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It was worth it! Doctors say British boy’s cancer surgery in Germany is a success
Clearly exhausted after a two-hour operation, Zac Knighton-Smith can still manage a smile that says he’s won the latest round in his battle against cancer.
Seven-year-old Zac Knighton-Smith suffers from neuroblastoma, which affects the developing nerve cells of children
The seven-year-old was rushed to Germany for vital treatment after NHS bed shortages twice forced surgery to be delayed.
And yesterday the operation was declared a success.
Last night his relieved mother Sam said: ‘NHS screw-ups could have cost my son his life. If I was back in England, I’d still be waiting for the operation now.’
As the Daily Mail revealed earlier this week, Miss Knighton, 43, spent 8,000 on the treatment in Germany and a further 2,000 on travel costs, but she doesn’t regret her decision.
She said: ‘I’m just so glad we caught it when we did as who knows what would have happened
‘I’ll move to Germany if I have to so I can get my son the treatment he needs. I just don’t have the confidence in the UK any more.’
Her local MP, Peter Bone, demanded that the NHS refund the cost of Zac’s operation because it had failed to provide the surgery in time.
Zac with mum Sam Knighton and dad Bob Smith at the hospital in Germany
He said: ‘This goes back to the problem that we don’t have enough intensive care beds, but if I were Zac’s parents I would have done exactly the same thing.
‘I would have said: “Blow the NHS, they can do the operations now in Germany and that’s where we are going.” You can understand why the parents have gone down that route.’
Miss Knighton, a former advertising executive who gave up her job to care for Zac, said she and her partner Bob Smith, 42, a forklift truck driver, have faced a long fight to get her son the best treatment after a series of NHS failures.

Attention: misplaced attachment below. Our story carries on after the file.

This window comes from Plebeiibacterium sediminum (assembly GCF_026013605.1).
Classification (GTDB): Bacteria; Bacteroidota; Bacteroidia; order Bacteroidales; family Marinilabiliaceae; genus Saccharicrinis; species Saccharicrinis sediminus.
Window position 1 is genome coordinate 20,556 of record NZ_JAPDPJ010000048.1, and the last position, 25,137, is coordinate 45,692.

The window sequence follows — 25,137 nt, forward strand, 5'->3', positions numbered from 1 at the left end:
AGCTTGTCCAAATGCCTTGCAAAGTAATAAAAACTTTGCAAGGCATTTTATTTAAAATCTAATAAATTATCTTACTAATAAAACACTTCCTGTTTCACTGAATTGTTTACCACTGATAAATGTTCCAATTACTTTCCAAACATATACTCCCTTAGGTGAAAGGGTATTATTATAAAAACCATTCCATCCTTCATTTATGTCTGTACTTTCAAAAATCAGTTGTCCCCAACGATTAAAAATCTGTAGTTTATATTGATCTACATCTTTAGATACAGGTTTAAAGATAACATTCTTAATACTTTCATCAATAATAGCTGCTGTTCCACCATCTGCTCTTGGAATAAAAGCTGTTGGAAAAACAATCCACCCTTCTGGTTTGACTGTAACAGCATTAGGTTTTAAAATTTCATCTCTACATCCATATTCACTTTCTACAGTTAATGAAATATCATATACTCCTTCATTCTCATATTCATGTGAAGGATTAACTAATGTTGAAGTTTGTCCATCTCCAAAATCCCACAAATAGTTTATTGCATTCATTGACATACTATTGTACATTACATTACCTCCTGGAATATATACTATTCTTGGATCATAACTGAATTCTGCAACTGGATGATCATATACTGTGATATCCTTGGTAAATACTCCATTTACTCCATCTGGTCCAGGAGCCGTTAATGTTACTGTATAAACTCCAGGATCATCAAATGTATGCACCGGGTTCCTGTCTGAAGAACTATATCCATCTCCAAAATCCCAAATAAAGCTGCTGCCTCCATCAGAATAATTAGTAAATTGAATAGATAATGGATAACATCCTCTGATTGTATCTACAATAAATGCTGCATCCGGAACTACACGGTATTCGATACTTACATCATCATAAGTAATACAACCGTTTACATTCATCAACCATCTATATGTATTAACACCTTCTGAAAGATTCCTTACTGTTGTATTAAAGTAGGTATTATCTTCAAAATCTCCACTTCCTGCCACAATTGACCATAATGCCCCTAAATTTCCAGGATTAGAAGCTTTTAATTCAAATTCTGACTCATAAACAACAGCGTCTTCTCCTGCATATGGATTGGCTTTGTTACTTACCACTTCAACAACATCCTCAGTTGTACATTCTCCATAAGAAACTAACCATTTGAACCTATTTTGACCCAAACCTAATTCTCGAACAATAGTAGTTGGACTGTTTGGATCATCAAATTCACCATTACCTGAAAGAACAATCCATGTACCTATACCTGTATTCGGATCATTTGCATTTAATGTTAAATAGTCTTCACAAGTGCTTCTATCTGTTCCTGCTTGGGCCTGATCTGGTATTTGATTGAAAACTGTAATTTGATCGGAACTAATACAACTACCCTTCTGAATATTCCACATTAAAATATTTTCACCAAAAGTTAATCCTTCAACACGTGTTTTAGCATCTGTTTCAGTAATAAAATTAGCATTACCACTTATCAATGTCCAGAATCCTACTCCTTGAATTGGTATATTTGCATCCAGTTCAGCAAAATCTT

When he first fell ill aged four, two doctors missed the symptoms of his cancer. It took six months to diagnose him as suffering from a form of the disease called neuroblastoma, which affects the developing nerve cells of children.
After chemotherapy at Leicester Royal Infirmary in 2009, the NHS paid for Zac to go to Germany for a first time to have antibody therapy. While there, doctors removed a tumour near his heart which, incredibly, his family had not even been told about.
Zac was given the all-clear in February last year, but a follow-up scan in May revealed three cancerous lymph nodes in his abdomen.
Zac was forced to have the operation at the Universitas Medizin Hospital Greifswald in Germany because of NHS bed shortages
Bed shortages meant a possible NHS operation in Nottingham in December was put back to January 19 this year, but after Miss Knighton’s complaints a surgery date was found in Leicester for January 4.
Brave: Doctors at the hospital described Zac as a ‘fighter’ and declared the operation a success
When this was cancelled half an hour before Zac was due to leave for hospital – again due to beds – a desperate Miss Knighton called the consultant who had previously treated her son in Germany.
On Wednesday, Zac underwent the two-hour operation at the University Hospital Greifswald.
The surgery was delicate because the lymph nodes lie close to major blood vessels, which had to be moved out of the way.
Thankfully consultant Dr Hagen Graf Einsiedel described Zac as a ‘fighter’ and said the surgery had been ‘perfect’ – although he warned the schoolboy would need further therapy to prevent a relapse.
For now, though, Zac is already up and about talking, playing games and eating meals.
The family are hoping to return to their home in Rushden, Northamptonshire, within a week.
A relieved Miss Knighton said: ‘I’m just so glad I didn’t wait. He’s in the best hands here and I know I’ve done my best for him.
‘Though I will say that Zac’s consultant in England, Dr Johannes Visser, has helped us so much and has gone the extra mile for him.
‘On diagnosis, we were told two thirds of children don’t make it. There’s a possibility that it will just come back again.
‘I’ve learned over the three years that I’ve had to stay one step ahead. The worry, the stress, will never leave me now.
‘Between scans, I won’t be able to stop myself worrying. But I still have something making me think that Zac will beat it. I’m starting to see a tiny glimmer of light at the end of the tunnel.’